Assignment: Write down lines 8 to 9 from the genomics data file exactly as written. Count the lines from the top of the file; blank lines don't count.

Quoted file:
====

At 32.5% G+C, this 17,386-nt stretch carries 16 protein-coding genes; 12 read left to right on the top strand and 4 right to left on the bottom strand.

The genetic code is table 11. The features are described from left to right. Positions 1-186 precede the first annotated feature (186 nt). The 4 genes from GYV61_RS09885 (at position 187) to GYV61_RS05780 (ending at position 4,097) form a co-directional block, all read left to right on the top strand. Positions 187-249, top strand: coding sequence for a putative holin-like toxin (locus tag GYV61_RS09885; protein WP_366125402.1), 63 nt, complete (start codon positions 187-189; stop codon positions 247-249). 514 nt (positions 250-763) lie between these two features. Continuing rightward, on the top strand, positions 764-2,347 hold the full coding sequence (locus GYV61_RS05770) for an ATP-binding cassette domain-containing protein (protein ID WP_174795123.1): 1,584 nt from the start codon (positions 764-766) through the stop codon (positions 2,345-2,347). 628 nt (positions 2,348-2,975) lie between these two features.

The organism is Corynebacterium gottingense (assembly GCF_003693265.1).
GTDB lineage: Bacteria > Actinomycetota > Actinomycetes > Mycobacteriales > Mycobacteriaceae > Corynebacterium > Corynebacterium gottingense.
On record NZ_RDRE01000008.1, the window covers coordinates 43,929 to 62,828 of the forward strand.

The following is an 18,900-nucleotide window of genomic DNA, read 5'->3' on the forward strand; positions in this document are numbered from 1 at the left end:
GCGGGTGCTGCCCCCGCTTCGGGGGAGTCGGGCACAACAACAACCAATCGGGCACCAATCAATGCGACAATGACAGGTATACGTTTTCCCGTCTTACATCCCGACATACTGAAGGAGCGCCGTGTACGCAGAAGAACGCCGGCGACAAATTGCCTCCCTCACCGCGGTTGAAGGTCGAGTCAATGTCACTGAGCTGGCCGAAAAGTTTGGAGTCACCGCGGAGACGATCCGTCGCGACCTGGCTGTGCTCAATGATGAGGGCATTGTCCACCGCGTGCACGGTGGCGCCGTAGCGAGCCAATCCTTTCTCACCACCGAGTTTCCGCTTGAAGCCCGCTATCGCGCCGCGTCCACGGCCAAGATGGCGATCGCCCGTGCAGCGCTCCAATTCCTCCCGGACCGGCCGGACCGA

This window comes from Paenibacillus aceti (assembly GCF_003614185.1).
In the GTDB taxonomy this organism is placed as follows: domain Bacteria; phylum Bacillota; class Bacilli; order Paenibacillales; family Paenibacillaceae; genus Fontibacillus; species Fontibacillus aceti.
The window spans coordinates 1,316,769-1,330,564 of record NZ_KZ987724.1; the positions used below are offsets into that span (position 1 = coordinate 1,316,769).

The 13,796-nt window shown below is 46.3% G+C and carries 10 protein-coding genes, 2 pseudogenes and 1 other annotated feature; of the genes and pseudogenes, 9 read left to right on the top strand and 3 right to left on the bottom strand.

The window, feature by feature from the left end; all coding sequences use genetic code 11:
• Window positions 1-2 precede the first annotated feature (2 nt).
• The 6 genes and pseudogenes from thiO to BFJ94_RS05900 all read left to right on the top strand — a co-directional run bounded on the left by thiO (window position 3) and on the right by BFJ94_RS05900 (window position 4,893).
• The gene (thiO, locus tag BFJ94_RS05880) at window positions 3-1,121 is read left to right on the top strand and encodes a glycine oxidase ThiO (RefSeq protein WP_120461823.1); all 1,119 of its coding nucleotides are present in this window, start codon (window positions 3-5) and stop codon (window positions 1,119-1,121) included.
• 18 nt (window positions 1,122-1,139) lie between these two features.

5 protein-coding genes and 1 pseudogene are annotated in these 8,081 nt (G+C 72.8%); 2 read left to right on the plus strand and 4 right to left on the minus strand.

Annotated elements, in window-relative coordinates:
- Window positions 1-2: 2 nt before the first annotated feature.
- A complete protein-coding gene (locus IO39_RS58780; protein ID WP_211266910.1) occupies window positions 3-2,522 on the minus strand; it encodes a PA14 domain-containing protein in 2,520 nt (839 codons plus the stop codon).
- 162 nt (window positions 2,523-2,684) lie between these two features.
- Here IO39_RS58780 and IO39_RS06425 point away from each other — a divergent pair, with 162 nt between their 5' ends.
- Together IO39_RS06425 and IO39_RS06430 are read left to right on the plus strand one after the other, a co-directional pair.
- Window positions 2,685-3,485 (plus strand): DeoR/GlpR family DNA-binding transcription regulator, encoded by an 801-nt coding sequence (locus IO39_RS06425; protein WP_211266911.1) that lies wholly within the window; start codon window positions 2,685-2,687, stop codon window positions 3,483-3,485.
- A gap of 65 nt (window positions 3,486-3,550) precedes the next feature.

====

This window comes from Paenibacillus aceti (assembly GCF_003614185.1).
In the GTDB taxonomy this organism is placed as follows: domain Bacteria; phylum Bacillota; class Bacilli; order Paenibacillales; family Paenibacillaceae; genus Fontibacillus; species Fontibacillus aceti.